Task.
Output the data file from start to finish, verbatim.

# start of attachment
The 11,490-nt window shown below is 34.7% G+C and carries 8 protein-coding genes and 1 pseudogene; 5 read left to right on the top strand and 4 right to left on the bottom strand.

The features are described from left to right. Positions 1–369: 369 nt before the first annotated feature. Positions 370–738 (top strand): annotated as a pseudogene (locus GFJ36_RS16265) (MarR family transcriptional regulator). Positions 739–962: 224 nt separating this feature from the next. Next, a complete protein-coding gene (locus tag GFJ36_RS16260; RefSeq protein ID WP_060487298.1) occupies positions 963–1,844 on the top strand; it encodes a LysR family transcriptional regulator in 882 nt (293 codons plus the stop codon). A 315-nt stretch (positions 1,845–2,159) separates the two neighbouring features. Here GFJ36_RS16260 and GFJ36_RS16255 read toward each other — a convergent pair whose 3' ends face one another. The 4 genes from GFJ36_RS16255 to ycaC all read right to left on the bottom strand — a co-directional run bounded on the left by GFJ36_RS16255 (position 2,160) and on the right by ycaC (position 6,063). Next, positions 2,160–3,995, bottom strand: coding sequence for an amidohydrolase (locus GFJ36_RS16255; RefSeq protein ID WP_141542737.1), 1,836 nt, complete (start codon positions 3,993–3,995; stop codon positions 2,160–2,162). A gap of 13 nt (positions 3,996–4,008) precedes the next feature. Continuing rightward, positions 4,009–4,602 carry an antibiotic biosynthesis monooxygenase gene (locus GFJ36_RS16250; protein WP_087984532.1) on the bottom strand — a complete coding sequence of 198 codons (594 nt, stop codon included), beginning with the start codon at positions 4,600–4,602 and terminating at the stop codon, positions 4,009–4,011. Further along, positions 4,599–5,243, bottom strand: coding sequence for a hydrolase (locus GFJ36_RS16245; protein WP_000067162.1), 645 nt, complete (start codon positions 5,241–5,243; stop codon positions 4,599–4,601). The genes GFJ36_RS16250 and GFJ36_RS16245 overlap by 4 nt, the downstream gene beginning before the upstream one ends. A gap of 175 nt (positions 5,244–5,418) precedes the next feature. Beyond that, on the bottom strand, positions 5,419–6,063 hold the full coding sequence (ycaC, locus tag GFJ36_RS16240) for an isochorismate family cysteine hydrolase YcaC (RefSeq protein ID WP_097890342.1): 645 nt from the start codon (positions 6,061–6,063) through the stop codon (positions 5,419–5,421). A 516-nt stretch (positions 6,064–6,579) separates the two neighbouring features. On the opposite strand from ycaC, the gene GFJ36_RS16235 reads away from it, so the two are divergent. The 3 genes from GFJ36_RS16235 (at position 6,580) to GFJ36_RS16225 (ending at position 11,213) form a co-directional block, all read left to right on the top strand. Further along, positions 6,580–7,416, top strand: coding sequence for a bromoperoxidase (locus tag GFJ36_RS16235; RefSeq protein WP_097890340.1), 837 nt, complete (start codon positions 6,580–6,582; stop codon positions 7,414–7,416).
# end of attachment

The 11,490-nt window shown below is 34.7% G+C and carries 8 protein-coding genes and 1 pseudogene; 5 read left to right on the top strand and 4 right to left on the bottom strand.

The features are described from left to right. Positions 1–369: 369 nt before the first annotated feature. Positions 370–738 (top strand): annotated as a pseudogene (locus GFJ36_RS16265) (MarR family transcriptional regulator). Positions 739–962: 224 nt separating this feature from the next. Next, a complete protein-coding gene (locus tag GFJ36_RS16260; RefSeq protein ID WP_060487298.1) occupies positions 963–1,844 on the top strand; it encodes a LysR family transcriptional regulator in 882 nt (293 codons plus the stop codon). A 315-nt stretch (positions 1,845–2,159) separates the two neighbouring features. Here GFJ36_RS16260 and GFJ36_RS16255 read toward each other — a convergent pair whose 3' ends face one another. The 4 genes from GFJ36_RS16255 to ycaC all read right to left on the bottom strand — a co-directional run bounded on the left by GFJ36_RS16255 (position 2,160) and on the right by ycaC (position 6,063). Next, positions 2,160–3,995, bottom strand: coding sequence for an amidohydrolase (locus GFJ36_RS16255; RefSeq protein ID WP_141542737.1), 1,836 nt, complete (start codon positions 3,993–3,995; stop codon positions 2,160–2,162). A gap of 13 nt (positions 3,996–4,008) precedes the next feature. Continuing rightward, positions 4,009–4,602 carry an antibiotic biosynthesis monooxygenase gene (locus GFJ36_RS16250; protein WP_087984532.1) on the bottom strand — a complete coding sequence of 198 codons (594 nt, stop codon included), beginning with the start codon at positions 4,600–4,602 and terminating at the stop codon, positions 4,009–4,011. Further along, positions 4,599–5,243, bottom strand: coding sequence for a hydrolase (locus GFJ36_RS16245; protein WP_000067162.1), 645 nt, complete (start codon positions 5,241–5,243; stop codon positions 4,599–4,601). The genes GFJ36_RS16250 and GFJ36_RS16245 overlap by 4 nt, the downstream gene beginning before the upstream one ends. A gap of 175 nt (positions 5,244–5,418) precedes the next feature. Beyond that, on the bottom strand, positions 5,419–6,063 hold the full coding sequence (ycaC, locus tag GFJ36_RS16240) for an isochorismate family cysteine hydrolase YcaC (RefSeq protein ID WP_097890342.1): 645 nt from the start codon (positions 6,061–6,063) through the stop codon (positions 5,419–5,421). A 516-nt stretch (positions 6,064–6,579) separates the two neighbouring features. On the opposite strand from ycaC, the gene GFJ36_RS16235 reads away from it, so the two are divergent. The 3 genes from GFJ36_RS16235 (at position 6,580) to GFJ36_RS16225 (ending at position 11,213) form a co-directional block, all read left to right on the top strand. Further along, positions 6,580–7,416, top strand: coding sequence for a bromoperoxidase (locus tag GFJ36_RS16235; RefSeq protein WP_097890340.1), 837 nt, complete (start codon positions 6,580–6,582; stop codon positions 7,414–7,416).